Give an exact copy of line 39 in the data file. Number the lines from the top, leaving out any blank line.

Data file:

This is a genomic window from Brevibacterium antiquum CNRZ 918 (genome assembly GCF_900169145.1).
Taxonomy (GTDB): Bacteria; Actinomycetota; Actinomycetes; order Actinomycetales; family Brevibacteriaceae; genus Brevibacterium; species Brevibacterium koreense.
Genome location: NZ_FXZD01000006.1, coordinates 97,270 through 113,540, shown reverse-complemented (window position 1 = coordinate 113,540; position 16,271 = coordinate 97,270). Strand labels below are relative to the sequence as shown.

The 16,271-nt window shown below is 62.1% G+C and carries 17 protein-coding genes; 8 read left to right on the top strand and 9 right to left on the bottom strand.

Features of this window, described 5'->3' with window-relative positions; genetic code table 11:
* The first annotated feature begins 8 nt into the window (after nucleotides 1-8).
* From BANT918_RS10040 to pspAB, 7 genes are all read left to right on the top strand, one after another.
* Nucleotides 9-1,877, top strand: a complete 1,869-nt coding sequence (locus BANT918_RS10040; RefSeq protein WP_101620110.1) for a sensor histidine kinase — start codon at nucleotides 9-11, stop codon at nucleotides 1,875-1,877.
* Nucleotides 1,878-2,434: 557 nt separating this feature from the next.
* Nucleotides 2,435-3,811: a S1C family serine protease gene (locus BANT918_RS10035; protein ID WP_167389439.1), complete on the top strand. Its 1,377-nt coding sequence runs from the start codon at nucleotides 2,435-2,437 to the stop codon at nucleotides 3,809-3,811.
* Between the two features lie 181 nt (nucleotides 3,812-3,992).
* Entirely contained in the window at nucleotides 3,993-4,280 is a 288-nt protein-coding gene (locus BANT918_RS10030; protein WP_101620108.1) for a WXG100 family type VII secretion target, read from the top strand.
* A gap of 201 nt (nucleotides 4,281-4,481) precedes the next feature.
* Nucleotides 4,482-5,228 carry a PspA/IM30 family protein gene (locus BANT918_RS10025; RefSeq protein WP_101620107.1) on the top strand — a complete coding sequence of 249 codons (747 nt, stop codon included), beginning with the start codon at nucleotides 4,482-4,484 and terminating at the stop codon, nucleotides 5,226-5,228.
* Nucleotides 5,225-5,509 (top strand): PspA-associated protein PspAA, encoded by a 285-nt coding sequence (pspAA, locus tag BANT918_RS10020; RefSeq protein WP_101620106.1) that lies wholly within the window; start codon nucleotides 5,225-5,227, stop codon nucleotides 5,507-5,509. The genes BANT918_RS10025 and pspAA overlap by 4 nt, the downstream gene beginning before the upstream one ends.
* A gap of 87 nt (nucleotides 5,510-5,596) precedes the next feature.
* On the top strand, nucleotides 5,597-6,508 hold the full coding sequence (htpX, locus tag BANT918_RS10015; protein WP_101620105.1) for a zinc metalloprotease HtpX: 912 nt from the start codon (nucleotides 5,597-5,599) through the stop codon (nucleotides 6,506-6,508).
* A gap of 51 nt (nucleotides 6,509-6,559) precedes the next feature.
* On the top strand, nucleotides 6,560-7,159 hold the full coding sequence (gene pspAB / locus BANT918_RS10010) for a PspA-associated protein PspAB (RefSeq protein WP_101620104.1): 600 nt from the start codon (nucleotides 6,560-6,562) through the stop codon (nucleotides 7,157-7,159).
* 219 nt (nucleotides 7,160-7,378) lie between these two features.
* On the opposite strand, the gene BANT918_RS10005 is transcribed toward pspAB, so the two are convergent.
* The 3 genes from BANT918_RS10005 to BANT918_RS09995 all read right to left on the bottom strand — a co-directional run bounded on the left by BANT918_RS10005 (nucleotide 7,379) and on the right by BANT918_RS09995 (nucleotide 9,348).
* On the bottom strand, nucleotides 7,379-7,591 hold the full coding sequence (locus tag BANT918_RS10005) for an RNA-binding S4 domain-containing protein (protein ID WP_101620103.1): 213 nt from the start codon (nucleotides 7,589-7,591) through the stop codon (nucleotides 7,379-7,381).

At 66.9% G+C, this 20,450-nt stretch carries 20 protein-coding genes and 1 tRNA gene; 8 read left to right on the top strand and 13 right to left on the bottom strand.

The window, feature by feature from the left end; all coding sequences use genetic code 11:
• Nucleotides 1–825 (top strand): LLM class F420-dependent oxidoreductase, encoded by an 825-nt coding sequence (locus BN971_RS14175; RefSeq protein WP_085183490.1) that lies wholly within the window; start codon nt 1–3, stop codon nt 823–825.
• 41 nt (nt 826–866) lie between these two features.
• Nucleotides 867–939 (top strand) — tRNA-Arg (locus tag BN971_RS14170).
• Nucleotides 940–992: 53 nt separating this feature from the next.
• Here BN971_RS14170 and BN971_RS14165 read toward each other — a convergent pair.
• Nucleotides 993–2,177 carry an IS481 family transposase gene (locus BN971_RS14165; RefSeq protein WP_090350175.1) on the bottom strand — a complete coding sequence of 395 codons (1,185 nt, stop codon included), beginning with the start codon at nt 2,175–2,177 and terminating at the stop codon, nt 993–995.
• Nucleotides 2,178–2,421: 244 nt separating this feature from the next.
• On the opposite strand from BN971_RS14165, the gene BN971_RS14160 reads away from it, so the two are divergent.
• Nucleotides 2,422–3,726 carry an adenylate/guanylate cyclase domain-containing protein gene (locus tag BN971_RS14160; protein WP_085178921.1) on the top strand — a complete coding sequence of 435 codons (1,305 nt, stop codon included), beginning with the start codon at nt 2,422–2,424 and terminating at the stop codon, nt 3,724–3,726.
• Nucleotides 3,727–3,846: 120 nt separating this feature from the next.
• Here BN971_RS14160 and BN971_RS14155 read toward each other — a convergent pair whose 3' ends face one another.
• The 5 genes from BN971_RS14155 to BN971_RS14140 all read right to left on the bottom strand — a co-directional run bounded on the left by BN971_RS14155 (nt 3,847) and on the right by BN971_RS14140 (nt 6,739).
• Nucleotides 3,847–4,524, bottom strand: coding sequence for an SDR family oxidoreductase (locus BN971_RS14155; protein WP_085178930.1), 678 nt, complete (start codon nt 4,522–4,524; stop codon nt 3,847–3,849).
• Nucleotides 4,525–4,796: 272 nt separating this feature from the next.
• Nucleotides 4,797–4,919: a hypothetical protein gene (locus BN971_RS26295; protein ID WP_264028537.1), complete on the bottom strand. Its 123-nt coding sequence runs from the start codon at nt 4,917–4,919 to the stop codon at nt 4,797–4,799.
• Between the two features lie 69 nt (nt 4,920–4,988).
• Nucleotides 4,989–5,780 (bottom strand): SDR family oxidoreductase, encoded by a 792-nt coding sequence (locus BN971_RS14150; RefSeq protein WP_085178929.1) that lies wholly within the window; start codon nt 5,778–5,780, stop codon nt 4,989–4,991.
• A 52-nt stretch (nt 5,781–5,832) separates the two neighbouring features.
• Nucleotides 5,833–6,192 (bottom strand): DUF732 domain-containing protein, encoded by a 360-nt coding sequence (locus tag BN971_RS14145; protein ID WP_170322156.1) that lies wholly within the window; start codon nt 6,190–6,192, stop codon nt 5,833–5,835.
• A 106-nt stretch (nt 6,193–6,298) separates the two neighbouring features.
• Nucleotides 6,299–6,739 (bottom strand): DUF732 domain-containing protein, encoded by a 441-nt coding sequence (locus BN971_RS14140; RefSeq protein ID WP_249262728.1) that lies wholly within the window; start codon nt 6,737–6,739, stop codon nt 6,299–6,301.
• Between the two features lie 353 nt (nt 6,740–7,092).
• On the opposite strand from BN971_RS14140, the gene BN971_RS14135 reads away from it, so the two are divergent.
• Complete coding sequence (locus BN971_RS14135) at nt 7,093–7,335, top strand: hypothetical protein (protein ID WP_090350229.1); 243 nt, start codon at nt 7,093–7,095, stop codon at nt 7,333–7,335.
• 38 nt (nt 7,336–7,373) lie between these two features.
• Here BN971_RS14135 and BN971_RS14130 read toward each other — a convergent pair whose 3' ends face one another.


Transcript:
• Nucleotides 4,525–4,796: 272 nt separating this feature from the next.